Before the signing and creation of the Authority, the region was among the most disadvantaged in the South. That was the rationale of its mission to improve the economic and social conditions of the people in the river basin. Among the agencies that have cooperated in the pursuit of this goal are the U.S. Department of Agriculture, the U.S. Forest Service, Civilian Conservation Corps and state agricultural experiment stations and extension services. The very first construction project was the Norris Dam, named after Senator George W. Norris of Nebraska, in October 1933. Senator Norris campaigned for the creation of TVA in the 1930s. This was among the largest hydropower construction programs in the U.S. The TVA constructed 16 dams and a steam plant under this program between 1933 and 1944. Most of these were under construction at about the same time and the same design. It employed a total of 28,000 laborers.

Before the creation of the TVA, almost 90% of urban dwellers and only 10% of rural dwellers had electricity in the 1930s.

Private electricity companies found it too expensive to provide electricity to distant or isolated rural farmlands. Furthermore, most rural dwellers could not afford it. Yet the improvement of living conditions heavily relied on affordable electricity. The Roosevelt Administration thought that the government should do what the private sector enterprise could not. Hence, it created the TVA. By 1941, it realized this goal and became the largest producer of electric power in the U.S. Private companies saw the cheaper energy provided by the TVA as a threat to them. They strongly contended this in court as unconstitutional. They filed many lawsuits against the TVA for this cause. Eventually, the Supreme Court upheld the TVA's authority to produce, sell and distribute power. The TVA proceeded to fulfill its mission. It created the Electric Home and Farm Authority or EHFA to help farmers buy electric appliances, such as electric ranges, refrigerators, and water heaters, at affordable prices. They could do so through loans from EHFA at low-cost financing.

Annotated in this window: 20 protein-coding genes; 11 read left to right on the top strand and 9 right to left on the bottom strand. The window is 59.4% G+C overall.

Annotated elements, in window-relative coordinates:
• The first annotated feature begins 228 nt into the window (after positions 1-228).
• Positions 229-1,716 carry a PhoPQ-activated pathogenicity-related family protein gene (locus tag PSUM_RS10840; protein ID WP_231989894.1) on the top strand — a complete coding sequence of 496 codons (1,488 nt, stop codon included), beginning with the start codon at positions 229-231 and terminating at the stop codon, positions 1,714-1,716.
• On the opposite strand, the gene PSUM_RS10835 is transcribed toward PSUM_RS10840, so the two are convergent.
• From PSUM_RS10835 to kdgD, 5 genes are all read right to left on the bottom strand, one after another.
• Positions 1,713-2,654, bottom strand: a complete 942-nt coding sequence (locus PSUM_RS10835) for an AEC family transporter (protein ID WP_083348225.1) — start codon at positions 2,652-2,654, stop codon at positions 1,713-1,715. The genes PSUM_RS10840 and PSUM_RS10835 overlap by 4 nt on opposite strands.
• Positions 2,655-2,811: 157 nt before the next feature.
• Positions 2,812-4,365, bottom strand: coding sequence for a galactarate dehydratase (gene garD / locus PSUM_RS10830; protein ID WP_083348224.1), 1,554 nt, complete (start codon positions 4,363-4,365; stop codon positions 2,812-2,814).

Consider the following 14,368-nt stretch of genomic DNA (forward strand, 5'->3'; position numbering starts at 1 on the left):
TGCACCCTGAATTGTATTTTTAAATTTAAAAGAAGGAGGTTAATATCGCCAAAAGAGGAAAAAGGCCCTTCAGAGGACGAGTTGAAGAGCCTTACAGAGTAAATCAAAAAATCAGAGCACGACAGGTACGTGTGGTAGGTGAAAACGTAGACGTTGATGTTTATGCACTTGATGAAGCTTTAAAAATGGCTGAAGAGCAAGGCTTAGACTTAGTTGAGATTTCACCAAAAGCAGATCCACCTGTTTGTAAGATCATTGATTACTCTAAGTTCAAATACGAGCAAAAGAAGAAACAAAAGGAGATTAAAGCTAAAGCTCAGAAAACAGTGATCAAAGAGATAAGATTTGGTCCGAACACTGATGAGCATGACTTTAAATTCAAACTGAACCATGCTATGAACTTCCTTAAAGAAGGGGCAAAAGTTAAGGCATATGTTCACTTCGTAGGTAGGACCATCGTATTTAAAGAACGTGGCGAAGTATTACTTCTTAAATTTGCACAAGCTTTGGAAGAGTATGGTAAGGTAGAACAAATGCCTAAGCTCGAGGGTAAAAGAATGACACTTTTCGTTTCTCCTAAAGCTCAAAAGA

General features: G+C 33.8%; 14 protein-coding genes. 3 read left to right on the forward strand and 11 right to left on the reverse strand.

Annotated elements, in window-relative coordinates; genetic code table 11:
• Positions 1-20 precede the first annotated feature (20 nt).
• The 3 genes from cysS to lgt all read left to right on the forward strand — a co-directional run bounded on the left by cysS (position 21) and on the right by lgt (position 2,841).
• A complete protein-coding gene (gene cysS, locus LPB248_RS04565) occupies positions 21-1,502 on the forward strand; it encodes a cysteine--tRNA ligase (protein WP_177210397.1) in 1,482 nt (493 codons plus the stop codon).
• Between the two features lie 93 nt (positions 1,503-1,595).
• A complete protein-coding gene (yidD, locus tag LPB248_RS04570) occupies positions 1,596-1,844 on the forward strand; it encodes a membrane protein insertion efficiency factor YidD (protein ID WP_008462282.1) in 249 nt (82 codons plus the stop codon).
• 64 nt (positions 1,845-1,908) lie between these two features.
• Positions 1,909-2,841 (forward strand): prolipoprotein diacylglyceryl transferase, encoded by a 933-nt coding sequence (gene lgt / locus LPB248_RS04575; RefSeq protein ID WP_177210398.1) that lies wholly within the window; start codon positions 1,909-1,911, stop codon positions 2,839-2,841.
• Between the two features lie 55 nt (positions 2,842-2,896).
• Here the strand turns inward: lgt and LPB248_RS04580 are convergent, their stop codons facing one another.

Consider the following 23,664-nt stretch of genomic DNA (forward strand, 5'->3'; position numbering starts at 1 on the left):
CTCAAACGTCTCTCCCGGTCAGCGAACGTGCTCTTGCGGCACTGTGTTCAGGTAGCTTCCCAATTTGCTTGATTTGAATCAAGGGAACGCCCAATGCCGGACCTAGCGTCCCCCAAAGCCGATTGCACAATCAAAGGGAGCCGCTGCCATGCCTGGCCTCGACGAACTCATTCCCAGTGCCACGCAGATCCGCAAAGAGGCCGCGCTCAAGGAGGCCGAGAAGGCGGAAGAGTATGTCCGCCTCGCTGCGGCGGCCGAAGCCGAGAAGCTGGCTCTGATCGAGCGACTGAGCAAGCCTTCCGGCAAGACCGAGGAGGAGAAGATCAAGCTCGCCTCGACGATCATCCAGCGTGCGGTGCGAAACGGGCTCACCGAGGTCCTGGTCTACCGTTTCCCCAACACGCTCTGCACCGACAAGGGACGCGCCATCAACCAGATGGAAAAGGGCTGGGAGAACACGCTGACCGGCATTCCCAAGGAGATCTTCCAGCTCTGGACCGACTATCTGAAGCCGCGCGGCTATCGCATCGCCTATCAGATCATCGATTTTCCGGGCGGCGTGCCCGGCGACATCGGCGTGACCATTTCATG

TVA created programs of new farming methods to the Valley.

These were to increase crop production, replant forests, and improve fish and wildlife habitat. The programs aimed at changing old and unproductive farming techniques, and at teaching farmers to use nitrates with plants, such as alfalfa and clover, to add nitrogen naturally to the soil. The TVA also implemented extension programs for contouring plowing, crop rotation, the use of phosphate fertilizers, and cover crops for soil conservation. It also conducted demonstrations to teach new techniques and farm products. The most successful farmers were often those chosen to demonstrate these techniques.

There was unprecedented economic growth in the region in the 1960s.